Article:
Students learn how oil spills occur and the current methods that are employed to remedy these disasters. They will use creative and critical thinking skills to design solutions to stop a leak in an oil pipeline, clean up a site after an oil spill, and care for animals affected by the spill.

Daphnia Investigation

Students investigate the effects of various substances on the heart rate of a model organism, daphnia. Using microscopes, students will quantify and determine a baseline heart rate that is then used to assess the effect of substances like alcohol, caffeine, and other environmental contaminants.

Engineering Design Challenge: Transporting Water on Mars

Students think like engineers as they design and build a lightweight solar-powered pumping system to determine which device can move water between two storage tanks the quickest.

Chemistry in a Bag

Students will collect and use evidence to identify what chemicals are responsible for specific observations. They will also learn how matter can undergo both physical and chemical changes.

What’s for Dinner: Animal choices and food chains

Students investigate energy flow through a food web by observing the eating preferences of organisms. Dissect an owl pellet to learn where an owl’s energy comes from and construct a bone diagram to take home.

Electromagnetism

Students learn how to make an electromagnet out of a battery, nail, and wire. The students explore and then explain how the number of turns of wire affects the strength of an electromagnet.

Engineering Design Challenge: Orion’s Splashdown!

Space crafts encounter rapid speeds and intense heat as they return to Earth’s atmosphere. Students design a waterproof capsule that will protect astronauts during their splashdown using everyday materials.

Crime Scene Forensics

Students study different techniques of forensic scientists to analyze a crime scene and determine who is ultimately responsible for committing different crimes.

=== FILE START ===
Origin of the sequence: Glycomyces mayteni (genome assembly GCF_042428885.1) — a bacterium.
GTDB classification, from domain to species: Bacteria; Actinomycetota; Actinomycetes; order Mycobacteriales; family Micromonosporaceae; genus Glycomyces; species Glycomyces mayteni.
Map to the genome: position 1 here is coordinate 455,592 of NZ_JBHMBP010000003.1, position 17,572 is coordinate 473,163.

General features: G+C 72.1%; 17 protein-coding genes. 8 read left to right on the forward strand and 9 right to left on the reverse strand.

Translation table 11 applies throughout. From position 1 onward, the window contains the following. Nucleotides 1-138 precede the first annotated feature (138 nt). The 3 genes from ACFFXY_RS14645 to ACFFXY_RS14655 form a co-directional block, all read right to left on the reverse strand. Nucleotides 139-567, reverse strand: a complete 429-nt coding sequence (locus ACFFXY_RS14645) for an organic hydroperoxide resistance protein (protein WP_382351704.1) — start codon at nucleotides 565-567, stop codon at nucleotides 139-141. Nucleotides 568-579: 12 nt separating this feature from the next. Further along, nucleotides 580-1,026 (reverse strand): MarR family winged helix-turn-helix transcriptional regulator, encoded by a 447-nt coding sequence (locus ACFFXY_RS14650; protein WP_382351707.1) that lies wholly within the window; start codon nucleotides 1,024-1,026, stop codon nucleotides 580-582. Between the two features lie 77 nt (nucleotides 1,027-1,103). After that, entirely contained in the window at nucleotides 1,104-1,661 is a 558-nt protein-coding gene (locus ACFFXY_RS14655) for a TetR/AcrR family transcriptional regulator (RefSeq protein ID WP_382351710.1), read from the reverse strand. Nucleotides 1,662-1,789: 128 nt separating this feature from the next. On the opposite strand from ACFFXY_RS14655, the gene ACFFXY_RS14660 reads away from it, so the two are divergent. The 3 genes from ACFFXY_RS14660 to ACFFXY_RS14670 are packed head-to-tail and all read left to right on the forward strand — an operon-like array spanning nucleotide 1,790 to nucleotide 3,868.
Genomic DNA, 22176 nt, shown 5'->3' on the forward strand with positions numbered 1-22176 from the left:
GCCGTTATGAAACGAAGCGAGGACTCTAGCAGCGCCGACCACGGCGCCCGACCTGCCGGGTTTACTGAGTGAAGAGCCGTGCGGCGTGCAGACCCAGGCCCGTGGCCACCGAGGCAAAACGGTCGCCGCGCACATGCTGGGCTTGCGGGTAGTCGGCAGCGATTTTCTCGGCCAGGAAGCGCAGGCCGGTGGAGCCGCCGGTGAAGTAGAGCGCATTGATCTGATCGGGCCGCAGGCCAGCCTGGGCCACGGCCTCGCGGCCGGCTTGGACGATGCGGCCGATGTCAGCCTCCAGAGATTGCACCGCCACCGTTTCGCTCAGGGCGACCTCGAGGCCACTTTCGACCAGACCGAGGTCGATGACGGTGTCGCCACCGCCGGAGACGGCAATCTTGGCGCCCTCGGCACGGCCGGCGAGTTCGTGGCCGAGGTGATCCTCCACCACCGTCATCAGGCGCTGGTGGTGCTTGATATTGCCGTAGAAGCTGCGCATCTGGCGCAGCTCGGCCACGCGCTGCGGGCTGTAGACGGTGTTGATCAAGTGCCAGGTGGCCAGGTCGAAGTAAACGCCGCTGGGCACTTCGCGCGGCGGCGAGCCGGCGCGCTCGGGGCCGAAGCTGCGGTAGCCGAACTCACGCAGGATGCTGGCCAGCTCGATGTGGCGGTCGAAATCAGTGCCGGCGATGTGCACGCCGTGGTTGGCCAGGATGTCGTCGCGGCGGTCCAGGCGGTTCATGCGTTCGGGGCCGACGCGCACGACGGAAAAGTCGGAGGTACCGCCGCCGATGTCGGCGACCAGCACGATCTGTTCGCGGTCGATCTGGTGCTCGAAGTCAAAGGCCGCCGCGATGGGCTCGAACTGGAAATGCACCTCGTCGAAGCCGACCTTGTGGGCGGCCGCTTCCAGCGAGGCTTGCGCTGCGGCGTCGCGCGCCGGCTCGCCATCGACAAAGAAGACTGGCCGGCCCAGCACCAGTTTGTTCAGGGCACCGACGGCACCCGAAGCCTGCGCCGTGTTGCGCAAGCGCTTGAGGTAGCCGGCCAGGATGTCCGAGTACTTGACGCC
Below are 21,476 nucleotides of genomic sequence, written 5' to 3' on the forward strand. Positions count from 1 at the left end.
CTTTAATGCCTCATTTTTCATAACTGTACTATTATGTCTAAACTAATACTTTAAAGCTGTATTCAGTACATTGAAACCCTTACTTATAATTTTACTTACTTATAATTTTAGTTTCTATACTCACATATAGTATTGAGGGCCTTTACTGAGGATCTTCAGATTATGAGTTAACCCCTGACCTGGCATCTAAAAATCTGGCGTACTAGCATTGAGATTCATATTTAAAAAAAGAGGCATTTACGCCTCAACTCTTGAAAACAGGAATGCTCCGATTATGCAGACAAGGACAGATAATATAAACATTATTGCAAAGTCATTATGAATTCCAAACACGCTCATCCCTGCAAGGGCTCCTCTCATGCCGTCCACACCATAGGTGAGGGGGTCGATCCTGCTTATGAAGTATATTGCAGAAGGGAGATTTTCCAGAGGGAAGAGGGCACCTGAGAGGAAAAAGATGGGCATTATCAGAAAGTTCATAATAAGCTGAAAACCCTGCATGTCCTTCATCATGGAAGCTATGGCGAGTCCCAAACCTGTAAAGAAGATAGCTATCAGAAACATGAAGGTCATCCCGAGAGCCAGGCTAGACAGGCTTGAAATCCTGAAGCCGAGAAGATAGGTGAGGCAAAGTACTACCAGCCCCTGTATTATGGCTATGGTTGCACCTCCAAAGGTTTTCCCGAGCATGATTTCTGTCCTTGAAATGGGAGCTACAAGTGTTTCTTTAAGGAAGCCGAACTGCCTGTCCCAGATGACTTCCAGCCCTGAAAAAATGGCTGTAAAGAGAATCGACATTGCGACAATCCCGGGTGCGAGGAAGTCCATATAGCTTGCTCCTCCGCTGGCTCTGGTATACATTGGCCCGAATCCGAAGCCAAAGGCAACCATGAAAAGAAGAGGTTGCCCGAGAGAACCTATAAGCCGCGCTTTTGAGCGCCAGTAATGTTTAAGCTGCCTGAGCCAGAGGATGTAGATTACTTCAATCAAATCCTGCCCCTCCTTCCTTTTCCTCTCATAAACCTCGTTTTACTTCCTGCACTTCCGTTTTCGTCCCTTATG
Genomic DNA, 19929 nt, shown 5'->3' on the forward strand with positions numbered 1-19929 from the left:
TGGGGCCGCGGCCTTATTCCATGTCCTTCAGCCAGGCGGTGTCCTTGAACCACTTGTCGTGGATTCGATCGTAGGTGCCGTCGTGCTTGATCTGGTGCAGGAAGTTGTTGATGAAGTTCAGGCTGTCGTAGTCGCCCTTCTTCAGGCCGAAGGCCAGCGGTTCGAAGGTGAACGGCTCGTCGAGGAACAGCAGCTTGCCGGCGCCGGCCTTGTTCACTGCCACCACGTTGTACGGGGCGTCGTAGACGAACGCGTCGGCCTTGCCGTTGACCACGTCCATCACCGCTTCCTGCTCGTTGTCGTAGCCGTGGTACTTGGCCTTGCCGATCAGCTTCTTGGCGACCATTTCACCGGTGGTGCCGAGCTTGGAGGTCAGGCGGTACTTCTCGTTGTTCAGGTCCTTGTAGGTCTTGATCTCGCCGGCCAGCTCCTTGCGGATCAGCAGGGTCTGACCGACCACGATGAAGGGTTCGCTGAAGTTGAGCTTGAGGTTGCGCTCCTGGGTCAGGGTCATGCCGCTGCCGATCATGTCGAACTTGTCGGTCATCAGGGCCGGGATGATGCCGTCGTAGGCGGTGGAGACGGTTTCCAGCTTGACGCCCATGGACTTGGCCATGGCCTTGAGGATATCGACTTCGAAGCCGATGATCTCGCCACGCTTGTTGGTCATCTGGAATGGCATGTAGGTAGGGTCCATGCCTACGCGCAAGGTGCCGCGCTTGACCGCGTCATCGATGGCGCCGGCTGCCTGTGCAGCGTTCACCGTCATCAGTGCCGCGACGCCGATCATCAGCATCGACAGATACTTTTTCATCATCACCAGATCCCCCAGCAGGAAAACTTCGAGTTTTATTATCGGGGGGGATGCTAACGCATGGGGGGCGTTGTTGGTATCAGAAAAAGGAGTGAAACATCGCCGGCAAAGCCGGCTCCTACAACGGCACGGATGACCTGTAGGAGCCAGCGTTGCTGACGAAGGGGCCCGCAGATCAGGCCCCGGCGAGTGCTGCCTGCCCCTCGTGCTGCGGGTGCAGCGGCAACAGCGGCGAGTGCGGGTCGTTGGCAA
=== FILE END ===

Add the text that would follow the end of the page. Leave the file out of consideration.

9-12 Field Trips

C. elegans Investigation

Students utilize laboratory equipment including microscopes and centrifuges to investigate the effect of various substances on the model organism, C. elegans’s behavior to determine the  physiological effects of various substances.

DNA Fingerprinting: Who done it? (9-12)

Students practice the skills of forensic scientists to identify a DNA sample left behind at a crime scene. Students will learn to use a micropipette, set a gel, run DNA samples with the aid of electrophoresis, and analyze the results.

Daphnia Investigation

Students investigate the effects of various substances on the heart rate of a model organism, daphnia. Using microscopes, students will quantify and determine a baseline heart rate that is then used to assess the effect of substances like alcohol, caffeine, and other environmental contaminants.

Candy Crush with Gel Electrophoresis

Students use gel electrophoresis to separate color dyes found in candy to discover how molecules move through a gel using electrophoresis. They investigate how the physical and/or chemical properties of each dye sample affect the distance each molecule travels along the gel.

Rate of Reaction

Students determine the rate of reaction for the decomposition of Hydrogen peroxide using Potassium iodide as the catalyst. They will apply their knowledge of reaction rate to design and conduct an investigation testing how a chosen variable affects reaction rate.

Engineering Design Challenge: Showering on Mars

Students explore the challenges of living on Mars as they design, test, and build a solar water heater. Students will follow criteria and constraints to successfully heat water and try to achieve the greatest rise in temperature possible.

Photosynthesis and Plant Pigment Chromatography

Students conduct an investigation exploring the rate of photosynthesis in a spinach leaf under given conditions. Students then identify a variable to explore its impact on photosynthesis during a follow-up investigation. Students will proceed through a sequence of lessons that demonstrate how plants utilize energy from the sun and Carbon dioxide to create carbon containing compounds.

If you would like to sign-up your classroom for Field Trips please, contact VAEI at information@vaei.org or 616.234.5528 for scheduling or to inquire about customized visits.